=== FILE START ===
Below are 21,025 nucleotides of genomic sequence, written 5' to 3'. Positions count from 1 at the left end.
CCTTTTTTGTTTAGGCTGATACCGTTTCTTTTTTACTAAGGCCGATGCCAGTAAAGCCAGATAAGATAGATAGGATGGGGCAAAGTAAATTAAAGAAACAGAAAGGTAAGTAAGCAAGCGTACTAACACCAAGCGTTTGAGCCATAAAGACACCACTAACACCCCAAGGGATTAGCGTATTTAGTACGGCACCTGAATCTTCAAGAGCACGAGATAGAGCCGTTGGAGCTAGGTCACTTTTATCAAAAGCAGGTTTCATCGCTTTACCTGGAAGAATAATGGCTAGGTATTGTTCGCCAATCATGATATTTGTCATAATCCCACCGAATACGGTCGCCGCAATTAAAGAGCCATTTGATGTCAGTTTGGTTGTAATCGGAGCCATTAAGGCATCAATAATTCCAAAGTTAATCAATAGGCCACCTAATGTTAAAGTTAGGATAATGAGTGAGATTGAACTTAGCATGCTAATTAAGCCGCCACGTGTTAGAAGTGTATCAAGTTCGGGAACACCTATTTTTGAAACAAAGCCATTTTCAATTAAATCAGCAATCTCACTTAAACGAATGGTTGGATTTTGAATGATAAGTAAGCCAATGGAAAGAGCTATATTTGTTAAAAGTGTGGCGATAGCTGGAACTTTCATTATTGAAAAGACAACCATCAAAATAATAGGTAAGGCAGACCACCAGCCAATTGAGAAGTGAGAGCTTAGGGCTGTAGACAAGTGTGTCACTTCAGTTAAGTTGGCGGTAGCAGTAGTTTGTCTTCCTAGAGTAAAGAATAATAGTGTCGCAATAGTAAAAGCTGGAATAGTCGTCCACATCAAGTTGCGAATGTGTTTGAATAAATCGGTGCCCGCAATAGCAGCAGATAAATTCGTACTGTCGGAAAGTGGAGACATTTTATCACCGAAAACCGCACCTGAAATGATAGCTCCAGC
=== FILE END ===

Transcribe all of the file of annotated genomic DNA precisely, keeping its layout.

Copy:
Below are 21,025 nucleotides of genomic sequence, written 5' to 3'. Positions count from 1 at the left end.
CCTTTTTTGTTTAGGCTGATACCGTTTCTTTTTTACTAAGGCCGATGCCAGTAAAGCCAGATAAGATAGATAGGATGGGGCAAAGTAAATTAAAGAAACAGAAAGGTAAGTAAGCAAGCGTACTAACACCAAGCGTTTGAGCCATAAAGACACCACTAACACCCCAAGGGATTAGCGTATTTAGTACGGCACCTGAATCTTCAAGAGCACGAGATAGAGCCGTTGGAGCTAGGTCACTTTTATCAAAAGCAGGTTTCATCGCTTTACCTGGAAGAATAATGGCTAGGTATTGTTCGCCAATCATGATATTTGTCATAATCCCACCGAATACGGTCGCCGCAATTAAAGAGCCATTTGATGTCAGTTTGGTTGTAATCGGAGCCATTAAGGCATCAATAATTCCAAAGTTAATCAATAGGCCACCTAATGTTAAAGTTAGGATAATGAGTGAGATTGAACTTAGCATGCTAATTAAGCCGCCACGTGTTAGAAGTGTATCAAGTTCGGGAACACCTATTTTTGAAACAAAGCCATTTTCAATTAAATCAGCAATCTCACTTAAACGAATGGTTGGATTTTGAATGATAAGTAAGCCAATGGAAAGAGCTATATTTGTTAAAAGTGTGGCGATAGCTGGAACTTTCATTATTGAAAAGACAACCATCAAAATAATAGGTAAGGCAGACCACCAGCCAATTGAGAAGTGAGAGCTTAGGGCTGTAGACAAGTGTGTCACTTCAGTTAAGTTGGCGGTAGCAGTAGTTTGTCTTCCTAGAGTAAAGAATAATAGTGTCGCAATAGTAAAAGCTGGAATAGTCGTCCACATCAAGTTGCGAATGTGTTTGAATAAATCGGTGCCCGCAATAGCAGCAGATAAATTCGTACTGTCGGAAAGTGGAGACATTTTATCACCGAAAACCGCACCTGAAATGATAGCTCCAGC